I can't understand it. I really can't fully, it's just so immense, so wonderful, so utterly perfect, the Resurrection is God's love conquering the limitations of humanity, bringing us back to Him, inviting us to paradise, to His perfect, redeeming love.

My words are inadequate. Perhaps in no other matter, can my words not capture a moment as much as here. I am at a loss, I wish I could better explain even my limited understanding, but it is just too much.

Beyond the greatest greatness of this world, there is the Resurrection, for it conquered this world, and saved its people, all of its people, saints as well as sinners (though saints, like all humans are also sinners). It is just too wonderful... it is God's love, the love that animates the universe, that saves us all.

That is what I believe. Now I admit the exact metaphysical details may not be correct, but I am certain of the general shape of things:

For this is how God loved the world: He gave his unique Son so that everyone who believes in him might not be lost but have eternal life.

(And by the way, if I might for a moment dip into more murky waters for a moment, I believe that when it comes to believing in Jesus...

Jesus is more than just a figure, conceptually, he is God, he is Love most profound, and I think that even those most schooled in Catholicism can only understand the most basic truths of God, but if anyone, I admit to a degree of uncertainty about this, but perhaps no more than my uncertainty about my own beliefs, truly believes in the most basic truth of God, that is Love, in its most perfect sense, an admittedly unprovable and unknowable concept (except through that lovely little thing called grace), even without knowledge of the technicalities, which are incredibly useful spiritually and practically (lest you imagine I'm saying that the Church (whose tradition and revelations are our best source for that knowledge and whose practices deepen us in our knowledge) is unimportant or that I don't wish that everyone was a Christian and even more particularly a Catholic (though I admit that the Church isn't perfect, although there is a greater sense... (this session is getting looooong))...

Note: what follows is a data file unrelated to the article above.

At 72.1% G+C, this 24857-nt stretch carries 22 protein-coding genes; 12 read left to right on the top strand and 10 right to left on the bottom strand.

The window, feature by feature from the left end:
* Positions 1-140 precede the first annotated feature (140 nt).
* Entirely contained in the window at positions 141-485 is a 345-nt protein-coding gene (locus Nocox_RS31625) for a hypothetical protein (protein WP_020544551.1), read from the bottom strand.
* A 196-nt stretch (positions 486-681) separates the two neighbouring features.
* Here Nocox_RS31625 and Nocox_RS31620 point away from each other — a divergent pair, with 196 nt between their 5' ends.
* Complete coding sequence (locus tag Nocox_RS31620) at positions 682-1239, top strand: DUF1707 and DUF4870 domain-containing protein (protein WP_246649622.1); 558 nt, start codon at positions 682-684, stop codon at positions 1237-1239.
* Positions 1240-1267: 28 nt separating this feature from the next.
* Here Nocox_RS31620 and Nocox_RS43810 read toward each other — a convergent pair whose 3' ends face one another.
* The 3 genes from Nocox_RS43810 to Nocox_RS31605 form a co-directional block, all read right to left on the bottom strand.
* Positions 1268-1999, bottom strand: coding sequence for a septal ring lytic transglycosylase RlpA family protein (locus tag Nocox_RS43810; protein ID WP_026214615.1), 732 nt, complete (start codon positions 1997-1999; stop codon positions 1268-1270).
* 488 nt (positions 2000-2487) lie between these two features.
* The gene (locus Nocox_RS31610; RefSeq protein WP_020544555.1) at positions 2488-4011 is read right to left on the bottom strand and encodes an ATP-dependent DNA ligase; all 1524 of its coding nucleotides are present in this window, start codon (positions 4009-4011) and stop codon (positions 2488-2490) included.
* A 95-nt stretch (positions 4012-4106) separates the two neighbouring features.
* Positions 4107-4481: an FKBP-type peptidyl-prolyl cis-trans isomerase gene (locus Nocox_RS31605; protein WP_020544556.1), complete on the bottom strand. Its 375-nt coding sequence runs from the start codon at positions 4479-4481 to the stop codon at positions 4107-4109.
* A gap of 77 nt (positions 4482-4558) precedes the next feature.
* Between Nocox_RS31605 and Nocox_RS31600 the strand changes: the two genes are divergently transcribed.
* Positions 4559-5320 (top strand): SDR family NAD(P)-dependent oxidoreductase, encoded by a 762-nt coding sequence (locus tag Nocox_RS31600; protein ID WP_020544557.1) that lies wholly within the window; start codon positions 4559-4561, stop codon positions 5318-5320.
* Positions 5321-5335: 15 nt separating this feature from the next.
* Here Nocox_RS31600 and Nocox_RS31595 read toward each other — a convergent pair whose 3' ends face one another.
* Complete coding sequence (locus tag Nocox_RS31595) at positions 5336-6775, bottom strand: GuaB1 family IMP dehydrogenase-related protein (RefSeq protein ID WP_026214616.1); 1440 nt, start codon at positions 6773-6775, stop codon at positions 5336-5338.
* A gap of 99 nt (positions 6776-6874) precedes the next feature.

If you truly believe in Love, well, then someday, even after death, the Hope and Faith will follow, and you can be saved.)

What more can I say? Infinitely more without scratching the surface of the greatness and glory of God. For it is so immense and so diverse and so present in us all... I like to believe everything I write, even when not mentioning religion is ultimately about God. For I like to think that my life, including my writing, is an effort to know God and to do His will, and hopefully that imbues my self with a sense of God's glory and then through the personal-ness of my writing, it too is imbued with a sense of God's glory, or perhaps a sense of the search for God's glory, though perhaps not directly, perhaps only in the most quiet of ways, but in a way I hope does help show God's glory at least in some aspect to others, so they too might dream the inconceivable dream... of God's ever-lasting and perfect love.

God Bless!